Time is a luxury scarcely afforded within the surroundings of the Santiago Bernabeu. Trophies need to be won, success needs to be achieved and don’t even think about planning for the future. Real Madrid is a unique club in many ways and in an era when managers seem to bite the bullet faster than ever before, the Spanish giants top the lot in terms of being trigger-happy.
Jose Mourinho spent three years in the Spanish capital before being drowned by the pressure of managing the now ten-times European champion and that he is the longest-serving Madrid manager since the turn of the Millennium says it all. Taking the hot-seat at Real Madrid provides perhaps the toughest job in football management.
Manuel Pellegrini, Juande Ramos, Bernd Schuster, Fabio Capello, Juan Ramon Lopez Caro, Vanderlei Luxemburgo, Mariano Garcia Remon, Jose Antonio Camacho, and Carlos Queiroz had all passed through the Bernabeu in the ten years before Mourinho. Before that, Vicente del Bosque, who had the luxury of being in charge for four years, had just won La Liga, his second, and had also added two Champions League titles, one UEFA Super Cup, one Intercontinental Cup and one Spanish Super Cup before being given the boot.
Now it’s Carlo Ancelotti’s turn to come under the spotlight and, last season’s Champions League final in Lisbon aside, the Italian faces his biggest match since arriving at the club when Madrid travel to Catalonia to take on Liga leaders Barcelona in a potentially title-deciding Clasico clash at the Camp Nou on Sunday night.
The pressure is on Madrid to keep the title race alive in Spain by avoiding defeat against Luis Enrique’s men and the pressure is on Ancelotti to ensure he has plenty of positives to highlight come the end of the campaign when he discusses his future with president Florentino Perez.
Perez called an impromptu press conference earlier this month to back his manager amid reports in the Spanish press that the former Paris St. Germain, Chelsea and Milan boss would be sacked if Madrid lost in Barcelona. Madrid had only just scraped through to the quarter-finals of the Champions League after a 4-3 home defeat to Schalke, their second straight loss.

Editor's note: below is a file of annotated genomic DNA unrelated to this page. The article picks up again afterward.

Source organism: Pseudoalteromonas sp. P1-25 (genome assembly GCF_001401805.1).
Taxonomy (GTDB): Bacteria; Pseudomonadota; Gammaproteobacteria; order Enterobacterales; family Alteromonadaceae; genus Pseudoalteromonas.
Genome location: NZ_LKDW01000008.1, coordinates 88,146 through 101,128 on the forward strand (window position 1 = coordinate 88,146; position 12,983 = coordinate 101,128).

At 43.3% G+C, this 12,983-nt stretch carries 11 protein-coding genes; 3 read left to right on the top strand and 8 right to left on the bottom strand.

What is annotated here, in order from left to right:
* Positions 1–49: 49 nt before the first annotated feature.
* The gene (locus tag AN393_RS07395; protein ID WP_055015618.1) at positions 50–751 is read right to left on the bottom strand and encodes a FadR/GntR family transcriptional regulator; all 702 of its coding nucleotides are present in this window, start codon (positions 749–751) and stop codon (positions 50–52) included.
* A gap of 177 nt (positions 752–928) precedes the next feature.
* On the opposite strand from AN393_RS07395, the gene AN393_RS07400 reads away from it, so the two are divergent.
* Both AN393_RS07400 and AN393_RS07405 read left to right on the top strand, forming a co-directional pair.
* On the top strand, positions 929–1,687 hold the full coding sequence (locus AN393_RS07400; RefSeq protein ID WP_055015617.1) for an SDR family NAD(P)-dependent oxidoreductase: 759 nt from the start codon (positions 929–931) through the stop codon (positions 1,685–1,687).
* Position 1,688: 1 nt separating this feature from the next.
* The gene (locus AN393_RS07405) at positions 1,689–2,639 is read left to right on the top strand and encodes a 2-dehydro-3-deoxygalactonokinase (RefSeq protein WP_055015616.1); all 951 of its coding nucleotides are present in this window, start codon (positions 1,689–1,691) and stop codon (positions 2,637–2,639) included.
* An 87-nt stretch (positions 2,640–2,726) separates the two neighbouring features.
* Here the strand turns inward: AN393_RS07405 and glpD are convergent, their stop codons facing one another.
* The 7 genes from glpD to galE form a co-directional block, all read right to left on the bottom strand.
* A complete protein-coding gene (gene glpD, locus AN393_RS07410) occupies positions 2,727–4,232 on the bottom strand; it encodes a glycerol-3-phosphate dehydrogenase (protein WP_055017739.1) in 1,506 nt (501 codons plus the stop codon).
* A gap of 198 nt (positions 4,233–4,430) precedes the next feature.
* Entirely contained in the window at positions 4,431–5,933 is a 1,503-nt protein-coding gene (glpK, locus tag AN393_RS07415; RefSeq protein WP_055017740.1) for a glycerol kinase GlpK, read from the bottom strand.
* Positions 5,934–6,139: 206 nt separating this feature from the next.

“I want to state categorically that the club has full confidence in our coach and in our players,” said Perez, in response to a front page of Marca that insisted it was “do or die” for Ancelotti in the Clasico. “And I want to say, contrary to a report published today, that whatever happens in the coming days and weeks Carlo Ancelotti will remain the coach of Real Madrid.”
Perez was also asked whether Ancelotti would be offered a new deal but the construction magnate confirmed that the club does its business at the end of the season. That includes new contracts, which the Italian looked set for at the end of last year thanks to a Spanish record 22 straight wins in all competitions. That also includes giving a golden handshake and looking for the next man to enter the pressure cooker in search of trophies.
Things looked different only a month ago. An Isco-inspired Madrid saw off Elche 2-0 and moved four points clear at the top of La Liga. Luis Enrique’s side had suffered a shock 1-0 home defeat against Malaga 24 hours before and Madrid looked to have breathing space with the Clasico on the horizon. Had that gap remained in tact the capital club could have afforded to lose this weekend’s match and still had the title in their hands.